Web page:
Dear Conservatives: Empathy Applies To Bad People, Too. (Part 2)


Then why is he still alive?” – Under The Red Hood

Since the beginning of time, there have been bad people. And since the beginning of time, good people have had to decide what to do with bad people. And that’s where things get dicey.

In the most recent days, I’ve heard people talking about what we need to do with ISIS, but the ones that have stuck with me are the suggestions that we should just bomb them. Not only is this idea devoid of an understanding of how complex the situation is, it’s devoid of empathy, and here’s why.

ISIS is not the only place where this startling lack of empathy can creep up. It creeps up when people think that those on welfare are just lazy and should stop abusing the system. It’s leveraged when talking about how okay it is that many prisoners receive inadequate or harmful medical treatment. Or, you can check out how easy it was to shift the tide of empathy for unarmed 18 year old Michael Brown when it was found out that he had stolen cigars from a gas station.

Yeah, I get it. We feel that there must be justice. Some form of retribution. Some vengeance. But too often what people in search of vengeance do not stop to consider is what they will not do. After all, if we’re going to call ourselves the good guys and our enemies the bad ones, we should have a reason for that.

What is the distinction between them and us? What exactly is the difference between a member of Al-Qaeda being willing to blow up a plane in pursuit of an ideal he believes in, regardless of the collateral lives lost, and us being unconcerned with the amount of false convictions in our prison system? What is the difference between 9/11 and daily drone strikes?

What’s the difference between a damned killer and a righteous one?

Basically, in order to be a good person, there have to be some things that you are not willing to do, even when dealing with extreme evil. Because that’s the definition of a good person. People being evil doesn’t mean all bets are off on how we decide to treat them.

What’s the difference between a damned killer and a righteous one?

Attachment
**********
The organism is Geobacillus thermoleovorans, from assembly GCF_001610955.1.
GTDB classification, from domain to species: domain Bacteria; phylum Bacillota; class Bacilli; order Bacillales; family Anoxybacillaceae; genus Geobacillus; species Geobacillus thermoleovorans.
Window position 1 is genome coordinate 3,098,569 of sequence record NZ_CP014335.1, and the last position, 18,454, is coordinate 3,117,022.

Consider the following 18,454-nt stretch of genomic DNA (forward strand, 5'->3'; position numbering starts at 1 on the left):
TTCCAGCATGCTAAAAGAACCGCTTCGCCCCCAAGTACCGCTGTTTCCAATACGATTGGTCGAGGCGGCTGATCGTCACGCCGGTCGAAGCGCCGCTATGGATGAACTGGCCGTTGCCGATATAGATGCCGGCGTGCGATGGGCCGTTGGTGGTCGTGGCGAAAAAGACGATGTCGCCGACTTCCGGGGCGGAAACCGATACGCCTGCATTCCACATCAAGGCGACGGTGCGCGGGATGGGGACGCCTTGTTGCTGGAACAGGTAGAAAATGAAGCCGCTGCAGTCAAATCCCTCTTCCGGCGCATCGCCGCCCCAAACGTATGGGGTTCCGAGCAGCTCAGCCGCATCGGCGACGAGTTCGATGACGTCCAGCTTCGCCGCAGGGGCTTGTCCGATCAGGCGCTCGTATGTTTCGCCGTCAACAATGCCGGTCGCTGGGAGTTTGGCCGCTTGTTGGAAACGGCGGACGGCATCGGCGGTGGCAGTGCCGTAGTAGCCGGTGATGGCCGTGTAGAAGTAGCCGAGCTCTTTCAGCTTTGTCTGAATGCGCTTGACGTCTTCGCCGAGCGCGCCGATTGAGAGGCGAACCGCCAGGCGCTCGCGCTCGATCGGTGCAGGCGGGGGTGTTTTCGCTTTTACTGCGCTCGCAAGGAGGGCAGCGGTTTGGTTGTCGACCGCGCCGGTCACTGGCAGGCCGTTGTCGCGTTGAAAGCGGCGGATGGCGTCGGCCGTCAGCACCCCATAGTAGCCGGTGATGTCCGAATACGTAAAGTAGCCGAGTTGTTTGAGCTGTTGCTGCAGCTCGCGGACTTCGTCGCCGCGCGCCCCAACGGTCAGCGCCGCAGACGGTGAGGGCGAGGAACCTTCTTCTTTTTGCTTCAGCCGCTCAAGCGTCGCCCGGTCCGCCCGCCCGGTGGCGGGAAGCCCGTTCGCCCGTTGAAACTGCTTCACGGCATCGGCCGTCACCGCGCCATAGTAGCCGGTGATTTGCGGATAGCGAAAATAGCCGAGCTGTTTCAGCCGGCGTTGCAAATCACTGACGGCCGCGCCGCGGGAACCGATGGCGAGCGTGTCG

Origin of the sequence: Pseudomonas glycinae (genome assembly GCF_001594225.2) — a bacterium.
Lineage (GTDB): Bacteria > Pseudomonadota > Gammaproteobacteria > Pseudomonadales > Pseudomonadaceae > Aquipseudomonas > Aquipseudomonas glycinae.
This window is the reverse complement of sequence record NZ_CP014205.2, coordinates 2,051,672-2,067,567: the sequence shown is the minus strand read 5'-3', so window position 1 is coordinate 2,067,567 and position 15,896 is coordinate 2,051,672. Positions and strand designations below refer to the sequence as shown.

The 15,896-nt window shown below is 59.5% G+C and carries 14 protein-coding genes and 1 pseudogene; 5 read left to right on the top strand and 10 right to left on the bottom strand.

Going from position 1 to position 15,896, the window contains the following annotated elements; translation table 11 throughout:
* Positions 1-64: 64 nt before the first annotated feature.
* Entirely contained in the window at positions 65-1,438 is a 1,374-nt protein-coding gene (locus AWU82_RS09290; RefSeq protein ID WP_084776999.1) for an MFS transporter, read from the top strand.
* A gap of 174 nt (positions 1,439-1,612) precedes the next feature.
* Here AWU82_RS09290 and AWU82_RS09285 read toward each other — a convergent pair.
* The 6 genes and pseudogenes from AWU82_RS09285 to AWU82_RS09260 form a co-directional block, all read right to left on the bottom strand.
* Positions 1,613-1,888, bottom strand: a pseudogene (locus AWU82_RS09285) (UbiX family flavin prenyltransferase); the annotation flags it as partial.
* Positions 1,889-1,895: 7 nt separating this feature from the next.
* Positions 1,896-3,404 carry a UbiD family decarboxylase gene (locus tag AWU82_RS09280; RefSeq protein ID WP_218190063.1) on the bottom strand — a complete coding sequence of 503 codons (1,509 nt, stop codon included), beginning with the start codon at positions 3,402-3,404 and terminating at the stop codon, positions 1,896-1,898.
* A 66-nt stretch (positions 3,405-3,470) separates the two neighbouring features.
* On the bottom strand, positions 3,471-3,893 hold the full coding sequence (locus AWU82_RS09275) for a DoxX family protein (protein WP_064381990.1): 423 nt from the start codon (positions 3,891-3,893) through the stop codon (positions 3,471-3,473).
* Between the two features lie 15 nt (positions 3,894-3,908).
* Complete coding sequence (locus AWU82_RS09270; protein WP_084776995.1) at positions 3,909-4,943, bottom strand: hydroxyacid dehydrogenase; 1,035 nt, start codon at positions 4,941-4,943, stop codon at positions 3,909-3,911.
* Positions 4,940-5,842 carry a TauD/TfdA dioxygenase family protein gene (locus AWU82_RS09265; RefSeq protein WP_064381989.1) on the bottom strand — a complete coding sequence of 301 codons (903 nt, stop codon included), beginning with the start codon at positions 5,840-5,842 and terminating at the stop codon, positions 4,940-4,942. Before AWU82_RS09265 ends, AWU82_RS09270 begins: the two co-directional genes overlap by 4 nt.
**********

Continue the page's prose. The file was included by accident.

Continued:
Monsters come in many forms, and you can’t tell me that you’re willing to indiscriminately bomb these countries (as we do), support waterboarding (as Evangelicals do), forced sodomy, rectally infused puree (Abu Ghraib), etc, AND you don’t want me to call you a monster. If you do not carefully construct your worldview to include things that you are not willing to do for justice, if you are truly willing to do anything to defeat ISIS, or to feel safe, you will end up doing despicable things that will corrode your heart.

Because we must be good. And as it turns out, being good is actually the hard thing to do.

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One thought on “Dear Conservatives: Empathy Applies To Bad People, Too. (Part 2)”

  1. I was thinking about war the other day and specifically the so-called rules of warfare. The idea of the rules of warfare comes from the idea that “the ends justify the means” is not an appropriate moral code to follow. However, the reason we go to war is not because we find war itself to be noble, but because we see it as the only viable option in order to achieve our goals of freedom, humanity, world peace, or whatever. Under normal circumstances, we would find systematically killing mass numbers of people horrendous, but we are willing to use this horrendous means to achieve our noble end goals. Sure, chemical warfare is not noble. But is there any form of warfare which is noble? When we go to war rather than solely relying on diplomacy (and most likely being killing ourselves), we are already living under the moral code of “the ends justify the means.” We label people as enemies or innocents and we justify killing enemies because they are the ones directly impeding our end goal (and sometimes the end goal is just not being killed ourselves). But why is killing an enemy morally acceptable, but killing an innocent not? The act in both cases is killing; the only difference is that one act of killing directly helps achieve our end goal, while the other is more indirect, but both can be argued to help achieve our goals.

    We could just bomb ISIS and each consecutive threat that pops up and by doing so we would survive and retain a life of “freedom,” but we would also be compromising our moral integrity (and giving up our empathy). That is of course, unless someone can show that killing another person (as an action in and of itself and not as a means to an end) is good.


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